Salivary gland lesions have traditionally been investigated by fine-needle aspiration biopsy (FNAB). This is a simple technique that is well-tolerated by patients and hence can be performed repeatedly if required5. However this method has been used as a diagnostic procedure for hydatid cyst based on a case series involving different organs and many single case reports6.

The head and neck region and especially the parotid gland is an infrequent localisation for hydatid cyst, even in geographical areas where echinococcosis is endemic. Such involvement was first reported in 1947 by Martini and there have only been a few case reports in the English literature ever since7-9. It is generally not considered in the differential diagnosis of parotid lesions preoperatively as it is a rare entity in this localisation. Herein, we present hydatid disease localised in the parotid gland and discuss the preoperative diagnosis with FNAB and the differential diagnosis.

  • Top
  • Abstract
  • Introduction
  • Case Presentation
  • Disscussion
  • References
  • Case Presentation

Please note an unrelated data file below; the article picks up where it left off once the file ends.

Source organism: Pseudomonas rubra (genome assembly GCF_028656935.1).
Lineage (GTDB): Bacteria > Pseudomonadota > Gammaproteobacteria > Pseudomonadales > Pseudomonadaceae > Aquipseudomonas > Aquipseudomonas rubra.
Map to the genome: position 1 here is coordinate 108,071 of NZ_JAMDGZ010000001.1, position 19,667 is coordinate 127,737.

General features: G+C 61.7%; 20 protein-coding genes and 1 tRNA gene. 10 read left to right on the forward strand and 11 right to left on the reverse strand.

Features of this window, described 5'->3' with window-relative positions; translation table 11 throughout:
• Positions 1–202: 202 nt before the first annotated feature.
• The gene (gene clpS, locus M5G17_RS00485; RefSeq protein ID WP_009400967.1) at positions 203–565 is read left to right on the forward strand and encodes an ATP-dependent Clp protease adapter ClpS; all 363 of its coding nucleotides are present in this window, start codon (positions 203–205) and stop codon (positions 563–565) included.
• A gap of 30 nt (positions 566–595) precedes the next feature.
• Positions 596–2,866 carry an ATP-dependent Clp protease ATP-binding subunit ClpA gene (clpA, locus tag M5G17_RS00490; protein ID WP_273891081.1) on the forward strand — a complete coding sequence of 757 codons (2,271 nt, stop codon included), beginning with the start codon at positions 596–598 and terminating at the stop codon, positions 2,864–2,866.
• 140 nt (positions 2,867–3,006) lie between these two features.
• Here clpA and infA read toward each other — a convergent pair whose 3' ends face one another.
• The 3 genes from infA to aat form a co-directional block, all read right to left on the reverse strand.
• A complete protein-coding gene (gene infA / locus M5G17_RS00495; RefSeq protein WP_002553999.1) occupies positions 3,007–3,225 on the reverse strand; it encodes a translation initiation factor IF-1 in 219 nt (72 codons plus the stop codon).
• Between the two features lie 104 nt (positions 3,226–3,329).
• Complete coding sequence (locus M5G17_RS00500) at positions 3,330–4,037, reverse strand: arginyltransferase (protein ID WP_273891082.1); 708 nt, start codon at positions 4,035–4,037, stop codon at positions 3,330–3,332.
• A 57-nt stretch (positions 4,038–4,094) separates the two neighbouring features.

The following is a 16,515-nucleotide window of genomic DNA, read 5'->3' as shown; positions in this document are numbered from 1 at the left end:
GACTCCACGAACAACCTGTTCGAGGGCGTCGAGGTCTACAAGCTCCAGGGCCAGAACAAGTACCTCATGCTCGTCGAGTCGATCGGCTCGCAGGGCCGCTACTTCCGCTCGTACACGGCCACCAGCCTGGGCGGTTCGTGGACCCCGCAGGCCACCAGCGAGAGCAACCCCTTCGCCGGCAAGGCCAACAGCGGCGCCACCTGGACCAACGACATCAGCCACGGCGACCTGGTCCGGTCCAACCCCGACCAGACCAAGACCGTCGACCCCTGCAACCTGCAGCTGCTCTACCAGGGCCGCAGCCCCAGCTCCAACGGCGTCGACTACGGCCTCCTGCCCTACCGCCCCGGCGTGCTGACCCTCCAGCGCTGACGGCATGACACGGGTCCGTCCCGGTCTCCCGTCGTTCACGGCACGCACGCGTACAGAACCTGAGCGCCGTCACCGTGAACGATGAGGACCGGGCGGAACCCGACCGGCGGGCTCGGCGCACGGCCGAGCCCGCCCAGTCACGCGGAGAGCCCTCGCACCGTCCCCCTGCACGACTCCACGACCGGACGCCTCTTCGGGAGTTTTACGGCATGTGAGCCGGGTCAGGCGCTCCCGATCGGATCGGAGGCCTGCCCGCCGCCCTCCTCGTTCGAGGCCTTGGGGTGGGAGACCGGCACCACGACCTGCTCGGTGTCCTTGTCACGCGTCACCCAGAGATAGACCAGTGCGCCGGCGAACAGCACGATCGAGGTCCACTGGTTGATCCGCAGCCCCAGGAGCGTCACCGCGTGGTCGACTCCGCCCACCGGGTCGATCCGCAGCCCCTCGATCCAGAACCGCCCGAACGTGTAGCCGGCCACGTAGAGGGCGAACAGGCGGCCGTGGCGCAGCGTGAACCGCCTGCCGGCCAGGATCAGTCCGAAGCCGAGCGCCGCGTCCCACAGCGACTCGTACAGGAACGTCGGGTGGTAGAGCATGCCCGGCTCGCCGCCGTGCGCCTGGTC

A 54-year-old woman presented at the otorhinolaryngology clinic with a complaint of rapidly growing mass in the left parotid gland for the last month that was accompanied by mild pain. There was no record of fever or weight loss within this time and nothing else remarkable in the history. Physical examination revealed a 3×2 cm irregular semimobile mass in the left parotid gland. Ultrasonographic examination of the neck region showed an unechoic well-defined, circular mass with acoustic enhancement in the left parotid gland. FNAB was performed under ultrasonographic control. Serous fluid was aspirated from the mass, indicating that the mass was cystic and most likely benign. The first FNAB of the lesion yielded no definitive diagnosis. Psammomalike bodies were seen in the cytology specimen and renewed aspiration was recommended for the final diagnosis (Figure 1). The second aspiration showed scolices, hooklets, inflammatory cells and histiocytes (Figure 2, 3), and was reported as hydatid cyst. The re-examination of the first aspiration revealed that the psammoma like bodies were the protoscolex of the parasite.